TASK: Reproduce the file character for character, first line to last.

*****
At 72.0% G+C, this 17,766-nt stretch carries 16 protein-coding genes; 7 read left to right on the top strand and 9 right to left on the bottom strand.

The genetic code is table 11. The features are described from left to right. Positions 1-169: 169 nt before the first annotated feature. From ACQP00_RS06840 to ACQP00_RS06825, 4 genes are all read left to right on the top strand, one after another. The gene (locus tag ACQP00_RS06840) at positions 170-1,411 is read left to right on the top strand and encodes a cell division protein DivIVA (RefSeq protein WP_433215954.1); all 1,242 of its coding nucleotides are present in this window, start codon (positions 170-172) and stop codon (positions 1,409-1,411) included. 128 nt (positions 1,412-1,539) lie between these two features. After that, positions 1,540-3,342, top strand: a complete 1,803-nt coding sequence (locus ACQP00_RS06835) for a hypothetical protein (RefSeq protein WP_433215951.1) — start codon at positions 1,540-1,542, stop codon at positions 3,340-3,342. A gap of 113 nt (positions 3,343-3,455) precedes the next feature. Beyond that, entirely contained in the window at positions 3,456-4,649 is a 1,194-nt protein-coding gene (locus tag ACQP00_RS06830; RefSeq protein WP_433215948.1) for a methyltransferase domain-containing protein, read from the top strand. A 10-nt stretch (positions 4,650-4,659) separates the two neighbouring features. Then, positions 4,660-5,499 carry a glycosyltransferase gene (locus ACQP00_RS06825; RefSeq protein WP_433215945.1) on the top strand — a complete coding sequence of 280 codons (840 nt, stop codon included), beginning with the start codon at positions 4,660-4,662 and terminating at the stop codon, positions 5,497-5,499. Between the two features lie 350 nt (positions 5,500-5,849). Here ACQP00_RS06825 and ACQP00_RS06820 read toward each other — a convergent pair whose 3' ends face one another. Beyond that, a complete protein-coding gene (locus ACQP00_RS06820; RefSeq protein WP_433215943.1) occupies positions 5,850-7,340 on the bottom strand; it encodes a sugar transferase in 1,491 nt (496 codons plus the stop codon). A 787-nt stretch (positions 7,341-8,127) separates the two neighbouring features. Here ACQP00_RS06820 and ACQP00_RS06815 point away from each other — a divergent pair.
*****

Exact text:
At 72.0% G+C, this 17,766-nt stretch carries 16 protein-coding genes; 7 read left to right on the top strand and 9 right to left on the bottom strand.

The genetic code is table 11. The features are described from left to right. Positions 1-169: 169 nt before the first annotated feature. From ACQP00_RS06840 to ACQP00_RS06825, 4 genes are all read left to right on the top strand, one after another. The gene (locus tag ACQP00_RS06840) at positions 170-1,411 is read left to right on the top strand and encodes a cell division protein DivIVA (RefSeq protein WP_433215954.1); all 1,242 of its coding nucleotides are present in this window, start codon (positions 170-172) and stop codon (positions 1,409-1,411) included. 128 nt (positions 1,412-1,539) lie between these two features. After that, positions 1,540-3,342, top strand: a complete 1,803-nt coding sequence (locus ACQP00_RS06835) for a hypothetical protein (RefSeq protein WP_433215951.1) — start codon at positions 1,540-1,542, stop codon at positions 3,340-3,342. A gap of 113 nt (positions 3,343-3,455) precedes the next feature. Beyond that, entirely contained in the window at positions 3,456-4,649 is a 1,194-nt protein-coding gene (locus tag ACQP00_RS06830; RefSeq protein WP_433215948.1) for a methyltransferase domain-containing protein, read from the top strand. A 10-nt stretch (positions 4,650-4,659) separates the two neighbouring features. Then, positions 4,660-5,499 carry a glycosyltransferase gene (locus ACQP00_RS06825; RefSeq protein WP_433215945.1) on the top strand — a complete coding sequence of 280 codons (840 nt, stop codon included), beginning with the start codon at positions 4,660-4,662 and terminating at the stop codon, positions 5,497-5,499. Between the two features lie 350 nt (positions 5,500-5,849). Here ACQP00_RS06825 and ACQP00_RS06820 read toward each other — a convergent pair whose 3' ends face one another. Beyond that, a complete protein-coding gene (locus ACQP00_RS06820; RefSeq protein WP_433215943.1) occupies positions 5,850-7,340 on the bottom strand; it encodes a sugar transferase in 1,491 nt (496 codons plus the stop codon). A 787-nt stretch (positions 7,341-8,127) separates the two neighbouring features. Here ACQP00_RS06820 and ACQP00_RS06815 point away from each other — a divergent pair.